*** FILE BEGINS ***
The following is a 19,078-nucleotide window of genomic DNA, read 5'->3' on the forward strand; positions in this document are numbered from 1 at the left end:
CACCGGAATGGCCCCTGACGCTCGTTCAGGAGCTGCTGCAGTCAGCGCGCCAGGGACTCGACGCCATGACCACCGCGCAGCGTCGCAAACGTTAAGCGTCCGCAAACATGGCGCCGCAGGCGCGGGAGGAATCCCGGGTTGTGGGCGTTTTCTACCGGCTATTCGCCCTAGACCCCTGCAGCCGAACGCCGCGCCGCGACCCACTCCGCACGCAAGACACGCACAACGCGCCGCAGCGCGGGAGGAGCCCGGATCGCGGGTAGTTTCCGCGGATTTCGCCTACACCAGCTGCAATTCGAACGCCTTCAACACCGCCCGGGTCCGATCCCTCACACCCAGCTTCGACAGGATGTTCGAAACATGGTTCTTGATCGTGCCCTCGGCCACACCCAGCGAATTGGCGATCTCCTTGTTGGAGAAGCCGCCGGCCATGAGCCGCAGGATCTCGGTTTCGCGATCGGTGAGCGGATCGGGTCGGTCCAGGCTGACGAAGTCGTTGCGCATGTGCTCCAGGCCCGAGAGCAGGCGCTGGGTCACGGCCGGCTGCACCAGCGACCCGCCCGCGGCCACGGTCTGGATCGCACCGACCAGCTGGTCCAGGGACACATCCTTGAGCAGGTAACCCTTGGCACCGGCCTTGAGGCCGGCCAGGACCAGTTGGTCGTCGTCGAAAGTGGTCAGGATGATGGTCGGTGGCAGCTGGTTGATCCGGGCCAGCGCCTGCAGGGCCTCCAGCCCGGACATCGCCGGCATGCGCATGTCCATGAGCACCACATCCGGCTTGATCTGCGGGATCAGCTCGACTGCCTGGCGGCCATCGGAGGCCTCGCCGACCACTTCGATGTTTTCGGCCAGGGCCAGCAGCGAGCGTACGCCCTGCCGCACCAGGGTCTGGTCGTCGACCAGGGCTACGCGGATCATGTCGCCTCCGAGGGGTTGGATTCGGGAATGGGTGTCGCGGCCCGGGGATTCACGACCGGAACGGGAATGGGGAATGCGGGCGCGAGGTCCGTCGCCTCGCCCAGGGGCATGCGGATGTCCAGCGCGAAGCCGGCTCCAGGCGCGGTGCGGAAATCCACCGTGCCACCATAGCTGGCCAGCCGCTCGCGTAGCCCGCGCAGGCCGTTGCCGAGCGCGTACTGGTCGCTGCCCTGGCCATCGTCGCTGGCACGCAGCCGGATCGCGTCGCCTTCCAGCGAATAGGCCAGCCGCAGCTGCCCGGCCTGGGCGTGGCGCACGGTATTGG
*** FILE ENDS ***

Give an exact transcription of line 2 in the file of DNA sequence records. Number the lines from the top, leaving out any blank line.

CACCGGAATGGCCCCTGACGCTCGTTCAGGAGCTGCTGCAGTCAGCGCGCCAGGGACTCGACGCCATGACCACCGCGCAGCGTCGCAAACGTTAAGCGTCCGCAAACATGGCGCCGCAGGCGCGGGAGGAATCCCGGGTTGTGGGCGTTTTCTACCGGCTATTCGCCCTAGACCCCTGCAGCCGAACGCCGCGCCGCGACCCACTCCGCACGCAAGACACGCACAACGCGCCGCAGCGCGGGAGGAGCCCGGATCGCGGGTAGTTTCCGCGGATTTCGCCTACACCAGCTGCAATTCGAACGCCTTCAACACCGCCCGGGTCCGATCCCTCACACCCAGCTTCGACAGGATGTTCGAAACATGGTTCTTGATCGTGCCCTCGGCCACACCCAGCGAATTGGCGATCTCCTTGTTGGAGAAGCCGCCGGCCATGAGCCGCAGGATCTCGGTTTCGCGATCGGTGAGCGGATCGGGTCGGTCCAGGCTGACGAAGTCGTTGCGCATGTGCTCCAGGCCCGAGAGCAGGCGCTGGGTCACGGCCGGCTGCACCAGCGACCCGCCCGCGGCCACGGTCTGGATCGCACCGACCAGCTGGTCCAGGGACACATCCTTGAGCAGGTAACCCTTGGCACCGGCCTTGAGGCCGGCCAGGACCAGTTGGTCGTCGTCGAAAGTGGTCAGGATGATGGTCGGTGGCAGCTGGTTGATCCGGGCCAGCGCCTGCAGGGCCTCCAGCCCGGACATCGCCGGCATGCGCATGTCCATGAGCACCACATCCGGCTTGATCTGCGGGATCAGCTCGACTGCCTGGCGGCCATCGGAGGCCTCGCCGACCACTTCGATGTTTTCGGCCAGGGCCAGCAGCGAGCGTACGCCCTGCCGCACCAGGGTCTGGTCGTCGACCAGGGCTACGCGGATCATGTCGCCTCCGAGGGGTTGGATTCGGGAATGGGTGTCGCGGCCCGGGGATTCACGACCGGAACGGGAATGGGGAATGCGGGCGCGAGGTCCGTCGCCTCGCCCAGGGGCATGCGGATGTCCAGCGCGAAGCCGGCTCCAGGCGCGGTGCGGAAATCCACCGTGCCACCATAGCTGGCCAGCCGCTCGCGTAGCCCGCGCAGGCCGTTGCCGAGCGCGTACTGGTCGCTGCCCTGGCCATCGTCGCTGGCACGCAGCCGGATCGCGTCGCCTTCCAGCGAATAGGCCAGCCGCAGCTGCCCGGCCTGGGCGTGGCGCACGGTATTGG